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(DREW SHANNON FOR THE GLOBE AND MAIL)
(DREW SHANNON FOR THE GLOBE AND MAIL)

Why I'm happy to finally be a hockey widow again Add to ...

The Essay is a daily personal piece submitted by readers. Have a story to tell? See our guidelines at tgam.ca/essayguide.

When the NHL lockout began last September, I admit that I rejoiced.

I anticipated a winter of peaceful nights spent with my husband, Scott, watching Downton Abbey and Girls and the occasional romantic comedy.

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Our sons’ bedtime routine would not be rushed on game nights so that Scott could watch the puck drop, and Hockey Night in Canada would not impinge on our social life every Saturday until June.

At first, the lockout was all it promised to be. No longer intellectually and emotionally preoccupied by the inner workings of the Toronto Maple Leafs, Scott was a more present and interactive husband and father.

Instead of hiding in the bathroom reading hockey blogs on his tablet, he made himself useful around the house, doing the laundry when he had a spare minute or emptying the dishwasher. Instead of nagging him to get off the computer and pay attention to his wife and kids, I found myself praising him for tidying the foyer and putting his tools away.

There was a significant shift in his mood, too. During hockey season, my husband inevitably shifts into a more anxious, emotionally unbalanced human being. His beloved team toys with his emotions, losing game after game until his spirit is crushed, then winning just often enough to keep his hope alive and his imagination burning.

During hockey season Scott begins most of his sentences with, “If only,” as in, “If only the Leafs could get a real power forward,” or, “If only they could get an all-star goalie,” or, later in the season, “If only they could get this new prospect I’ve been reading about.”

Without hockey this year, without the Leafs toying with his emotions, Scott was a stable, happy human being. Until he wasn’t.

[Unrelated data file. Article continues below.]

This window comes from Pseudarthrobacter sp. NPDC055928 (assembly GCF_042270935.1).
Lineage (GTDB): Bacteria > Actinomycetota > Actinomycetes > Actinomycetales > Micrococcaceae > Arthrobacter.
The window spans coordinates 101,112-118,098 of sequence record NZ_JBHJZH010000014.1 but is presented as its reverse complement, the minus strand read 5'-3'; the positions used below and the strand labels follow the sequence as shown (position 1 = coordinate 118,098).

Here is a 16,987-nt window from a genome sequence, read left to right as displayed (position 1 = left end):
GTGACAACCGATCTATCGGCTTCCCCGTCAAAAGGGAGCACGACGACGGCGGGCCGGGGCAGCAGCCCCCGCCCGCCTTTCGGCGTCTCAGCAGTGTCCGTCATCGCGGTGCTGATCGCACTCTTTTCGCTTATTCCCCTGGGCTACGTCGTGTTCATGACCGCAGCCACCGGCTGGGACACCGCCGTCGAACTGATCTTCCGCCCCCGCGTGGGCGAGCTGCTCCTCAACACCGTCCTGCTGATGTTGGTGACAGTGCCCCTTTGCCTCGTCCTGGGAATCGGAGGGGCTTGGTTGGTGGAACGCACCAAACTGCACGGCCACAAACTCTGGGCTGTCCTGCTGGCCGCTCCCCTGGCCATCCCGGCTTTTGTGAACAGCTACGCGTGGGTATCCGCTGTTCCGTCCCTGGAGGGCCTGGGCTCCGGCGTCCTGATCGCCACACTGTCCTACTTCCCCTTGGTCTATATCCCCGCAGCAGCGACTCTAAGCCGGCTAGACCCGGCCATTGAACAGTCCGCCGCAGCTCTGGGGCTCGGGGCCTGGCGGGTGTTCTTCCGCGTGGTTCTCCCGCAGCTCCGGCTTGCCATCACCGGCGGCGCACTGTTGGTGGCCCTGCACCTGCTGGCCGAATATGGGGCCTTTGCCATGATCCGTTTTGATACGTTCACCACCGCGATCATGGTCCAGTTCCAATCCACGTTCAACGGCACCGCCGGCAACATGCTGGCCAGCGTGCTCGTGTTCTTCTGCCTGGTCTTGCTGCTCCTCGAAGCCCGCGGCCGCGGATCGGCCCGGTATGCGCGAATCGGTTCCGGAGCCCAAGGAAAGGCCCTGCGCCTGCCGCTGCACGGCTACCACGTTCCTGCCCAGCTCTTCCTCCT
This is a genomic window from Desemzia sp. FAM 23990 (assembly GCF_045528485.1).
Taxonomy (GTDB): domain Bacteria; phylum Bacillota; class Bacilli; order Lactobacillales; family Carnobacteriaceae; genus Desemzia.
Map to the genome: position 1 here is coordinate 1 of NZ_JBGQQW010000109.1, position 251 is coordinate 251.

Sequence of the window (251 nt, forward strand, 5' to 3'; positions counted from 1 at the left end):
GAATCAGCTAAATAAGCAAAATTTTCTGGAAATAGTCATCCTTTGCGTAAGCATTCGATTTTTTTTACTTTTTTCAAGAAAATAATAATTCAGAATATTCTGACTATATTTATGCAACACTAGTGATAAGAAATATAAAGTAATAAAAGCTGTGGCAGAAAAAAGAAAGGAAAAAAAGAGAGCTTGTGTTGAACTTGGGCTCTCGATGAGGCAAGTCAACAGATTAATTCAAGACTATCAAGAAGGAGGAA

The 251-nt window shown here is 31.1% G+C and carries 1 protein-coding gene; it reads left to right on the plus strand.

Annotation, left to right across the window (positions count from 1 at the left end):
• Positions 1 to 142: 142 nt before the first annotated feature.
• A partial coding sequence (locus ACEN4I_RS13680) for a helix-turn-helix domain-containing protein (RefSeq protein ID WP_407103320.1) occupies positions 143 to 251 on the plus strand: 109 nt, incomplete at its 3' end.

“I’m bored,” he lamented one night in late October. He was sitting on the couch, flipping idly through Netflix, his tablet screen blank on his lap.

“Look up something online,” I suggested, happily creating an idea book on Houzz.

“I’ve read all of the hockey websites – there’s nothing new.”

“That’s because there’s no hockey. Look up something else,” I suggested.

“But that’s all I do online – read about hockey. I don’t know what else to look at.”

“Read the news,” I suggested, “or check out MLS.”

“I did that, too. MLS is the same as it was an hour ago, and the news is depressing.”

“Go on Houzz and tell me what you think of this colour for the foyer,” I said.

He looked. “I don’t like that colour,” he said finally. I ignored him.

“Do we have any snacks?” he asked a minute later.

“I don’t know; look in the kitchen,” I said.

“But do you know, off hand, if you bought anything good this week?”

“I bought all the same stuff I usually buy,” I said, irritated.

Sighing deeply, he got up and returned a few minutes later with a platter of cheese and some wine. He ate his cheese and scrolled through the Netflix menu again. Then he picked up his tablet, checked his hockey sites and put it back down. He got up to get more wine.

“Are you sure we don’t have any ice cream?” he complained.

“The corner store’s five minutes away,” I said. “You could get some yourself.”

“It’s raining,” he said, sighing again. “I’m going to bed.”

The next night, the same listless boredom took hold of him. And the next night, and the night after that. Finally, I stopped hanging out with him.

“What do you mean you don’t want to watch TV with me?” he asked, alarmed.

“Well nothing’s on, so I’m just going to hang out upstairs and do stuff on the computer,” I said. I did not add that his inability to entertain himself was driving me crazy.

“But what am I supposed to do?” he asked.

“I don’t know. Why don’t you read?” I suggested.

“It’s too early to read. I’ll fall asleep.”

“Well, you could sand the baseboards in the living room, or paint the trim in the bathroom.”

“But I just want to relax.”

Then he developed lockout-induced insomnia.

“Why can’t you sleep?” I demanded as he tossed and turned one night.

“I usually build a fantasy Leafs team in my head when I’m falling asleep,” he said. “I can’t build a team if I can’t watch them play.”

He started sleeping in the guest room so his restless frustration wouldn’t keep me awake.

The lockout I had thought would bring us together was slowly driving us apart. Worried, I started to pay attention to the daily news coverage, hoping Gary Bettman and the NHLPA would make amends before my marriage unravelled. I silently apologized to the hockey gods for not recognizing the game’s vital role in keeping balance in my relationship.

When Scott announced gleefully on Jan. 6 that the lockout was over, and that hockey would soon return, we both breathed a sigh of relief.

The Leafs may toy with his emotions and the league may occupy his thoughts, but if that restores the harmony in our marriage, so be it. I’d rather be a hockey widow than a lockout divorcée.

Michelle Gibson lives in Hamilton.

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